As luck would have it, the folks from the DC Association were there that day trying to see if they could start up Lokki’s engines—after 12 years of inactivity. After a lot of preparation, they managed to start them!

Without further ado, here are a few photos of Lokki (more photos can be found in the gallery).

Wikipedia article: Aero OY was the original name of Finnair:

One of the mechanics working on the left engine:

One of the people from the DC Association, seeing that I was obviously excited about the plane, asked me if I’d like to climb inside. I said yes, of course.

The inside was pretty bare-bones (which is to be expected of a static display that’s normally closed to public). I took a couple of photos inside, but most weren’t that interesting.

Throttle quadrant (note: most of the instrument panel was removed long ago):

It runs!

The livery is pretty simple—polished aluminum with dark blue lettering and a stripe:

I’m not really sure why they wanted to see if they could start the engines, but I’m happy that it worked out. Radial engines just have a unique roar to them.

Anyway, that’s it about Lokki. Hopefully I’ll get around to post processing the photos from the museum itself soon.

Modern Mercurial - Phases Josef "Jeff" Sipek

This post is part of a series named “Modern Mercurial” where I share my realizations about how much Mercurial has advanced since 2005 without me noticing.

Last year, I had a realization that I haven’t been using Mercurial to its full potential. In this post, I’d like to share my thoughts about and usage of Mercurial Phases.

Phases are not a new feature. They made their first appearance back in 2012 as part of Mercurial 2.1, which makes them a little over 6 years old.

What are phases?

While there is a description of phases on the Mercurial wiki, I’ll take a stab at a short intro.

Each commit belongs to one of three phases (public, draft, or secret) which implies a set of allowed operations on the commit. Furthermore, the phase dictates which other phase or phases the commit can transition to.

You can think of the phases as totally ordered (secretdraftpublic) and a commit’s phase can only move in that direction. That is, a secret commit can become either a draft or a public commit, a draft commit can become a public commit, and a public commit is “stuck” being public. (Of course if you really want to, Mercurial allows you to force a commit to any phase via hg phase -f.)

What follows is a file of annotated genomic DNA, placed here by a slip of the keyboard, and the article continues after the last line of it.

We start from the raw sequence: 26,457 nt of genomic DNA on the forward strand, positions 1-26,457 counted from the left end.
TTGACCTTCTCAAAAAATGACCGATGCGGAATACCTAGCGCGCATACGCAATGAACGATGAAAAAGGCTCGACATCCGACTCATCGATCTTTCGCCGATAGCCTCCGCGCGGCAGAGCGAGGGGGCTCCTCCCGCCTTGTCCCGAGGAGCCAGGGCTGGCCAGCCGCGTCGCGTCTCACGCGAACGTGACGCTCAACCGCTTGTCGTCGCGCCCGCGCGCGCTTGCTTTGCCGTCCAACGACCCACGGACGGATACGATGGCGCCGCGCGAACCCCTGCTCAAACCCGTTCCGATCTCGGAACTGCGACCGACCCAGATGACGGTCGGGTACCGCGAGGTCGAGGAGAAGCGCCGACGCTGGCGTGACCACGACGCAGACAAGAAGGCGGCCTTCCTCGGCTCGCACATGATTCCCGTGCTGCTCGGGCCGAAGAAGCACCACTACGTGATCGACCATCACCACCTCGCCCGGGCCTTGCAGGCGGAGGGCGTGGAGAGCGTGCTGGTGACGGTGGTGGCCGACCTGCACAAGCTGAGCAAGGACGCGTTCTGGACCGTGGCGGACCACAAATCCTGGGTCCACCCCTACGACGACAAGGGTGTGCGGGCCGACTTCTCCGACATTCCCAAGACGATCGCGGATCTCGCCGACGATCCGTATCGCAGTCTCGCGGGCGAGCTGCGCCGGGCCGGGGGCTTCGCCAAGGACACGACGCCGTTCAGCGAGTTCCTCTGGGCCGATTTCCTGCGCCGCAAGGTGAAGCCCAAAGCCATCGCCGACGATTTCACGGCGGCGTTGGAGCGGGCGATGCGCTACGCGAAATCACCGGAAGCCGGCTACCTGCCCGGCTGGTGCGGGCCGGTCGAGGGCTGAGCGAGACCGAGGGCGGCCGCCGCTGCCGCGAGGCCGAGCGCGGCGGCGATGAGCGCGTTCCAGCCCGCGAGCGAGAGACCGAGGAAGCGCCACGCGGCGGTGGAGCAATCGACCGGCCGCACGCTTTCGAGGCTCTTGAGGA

The allowed operations on a commit of a particular phase are pretty self-explanatory:

Public commits are deemed immutable and sharable—meaning that if you try to perform an operation on a commit that would modify it (e.g., hg commit –amend), Mercurial will error out. All read-only operations as well as pushing and pulling are allowed.

Secret commits are mutable and not sharable—meaning that all modifications are allowed, but the commits are not pullable or pushable. In other words, a hg pull will not see secret commits in the remote repository, and a hg push will not push secret commits to the remote repository.

Draft commits are mutable and sharable—a phase between public and secret. Like secret commits, changes to commits are allowed, and like public commits, pushing and pulling is allowed.

Or in tabular form:

Phase Commits Sharing
public immutable allowed
draft mutable allowed
secret mutable prevented

By default, all new commits are automatically marked as draft, and when a draft commit is pushed it becomes public on both ends.

Note that these descriptions ignore the amazing changeset evolution features making their way into current Mercurial since they can blur the “not yet shared” nature of draft commits. (Perhaps I should have titled this post Modern Mercurial (2012 edition) — Phases.)

A note about hg log

Unfortunately, the default hg log output does not display phases at all. I think this is rather unfortunate (but understandable from a backwards compatibility point of view).

Last year, I dedicated a whole post to how I template hg log information including my reasoning for why I display phases the way I do.

How do I use phases?